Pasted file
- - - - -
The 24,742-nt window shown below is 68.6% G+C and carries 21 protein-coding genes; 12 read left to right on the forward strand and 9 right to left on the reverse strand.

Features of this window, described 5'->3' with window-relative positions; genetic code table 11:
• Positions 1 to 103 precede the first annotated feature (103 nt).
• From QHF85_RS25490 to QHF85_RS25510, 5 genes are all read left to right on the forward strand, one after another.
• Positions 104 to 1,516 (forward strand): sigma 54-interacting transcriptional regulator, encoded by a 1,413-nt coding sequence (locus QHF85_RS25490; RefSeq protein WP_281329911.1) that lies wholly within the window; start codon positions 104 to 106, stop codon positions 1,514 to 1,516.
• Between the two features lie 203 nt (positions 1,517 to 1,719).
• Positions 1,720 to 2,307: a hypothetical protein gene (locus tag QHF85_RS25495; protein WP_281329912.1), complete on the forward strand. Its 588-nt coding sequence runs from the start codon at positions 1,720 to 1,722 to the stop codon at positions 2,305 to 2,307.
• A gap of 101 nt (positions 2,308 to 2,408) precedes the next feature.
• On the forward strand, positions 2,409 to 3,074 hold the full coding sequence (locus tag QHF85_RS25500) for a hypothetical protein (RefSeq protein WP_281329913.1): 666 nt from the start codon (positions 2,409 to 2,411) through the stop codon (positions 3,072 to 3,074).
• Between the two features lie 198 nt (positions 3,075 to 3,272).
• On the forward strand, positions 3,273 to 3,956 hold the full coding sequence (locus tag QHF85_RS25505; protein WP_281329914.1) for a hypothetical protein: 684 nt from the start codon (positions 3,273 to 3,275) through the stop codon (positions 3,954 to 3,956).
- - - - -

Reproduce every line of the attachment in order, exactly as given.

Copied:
The 24,742-nt window shown below is 68.6% G+C and carries 21 protein-coding genes; 12 read left to right on the forward strand and 9 right to left on the reverse strand.

Features of this window, described 5'->3' with window-relative positions; genetic code table 11:
• Positions 1 to 103 precede the first annotated feature (103 nt).
• From QHF85_RS25490 to QHF85_RS25510, 5 genes are all read left to right on the forward strand, one after another.
• Positions 104 to 1,516 (forward strand): sigma 54-interacting transcriptional regulator, encoded by a 1,413-nt coding sequence (locus QHF85_RS25490; RefSeq protein WP_281329911.1) that lies wholly within the window; start codon positions 104 to 106, stop codon positions 1,514 to 1,516.
• Between the two features lie 203 nt (positions 1,517 to 1,719).
• Positions 1,720 to 2,307: a hypothetical protein gene (locus tag QHF85_RS25495; protein WP_281329912.1), complete on the forward strand. Its 588-nt coding sequence runs from the start codon at positions 1,720 to 1,722 to the stop codon at positions 2,305 to 2,307.
• A gap of 101 nt (positions 2,308 to 2,408) precedes the next feature.
• On the forward strand, positions 2,409 to 3,074 hold the full coding sequence (locus tag QHF85_RS25500) for a hypothetical protein (RefSeq protein WP_281329913.1): 666 nt from the start codon (positions 2,409 to 2,411) through the stop codon (positions 3,072 to 3,074).
• Between the two features lie 198 nt (positions 3,075 to 3,272).
• On the forward strand, positions 3,273 to 3,956 hold the full coding sequence (locus tag QHF85_RS25505; protein WP_281329914.1) for a hypothetical protein: 684 nt from the start codon (positions 3,273 to 3,275) through the stop codon (positions 3,954 to 3,956).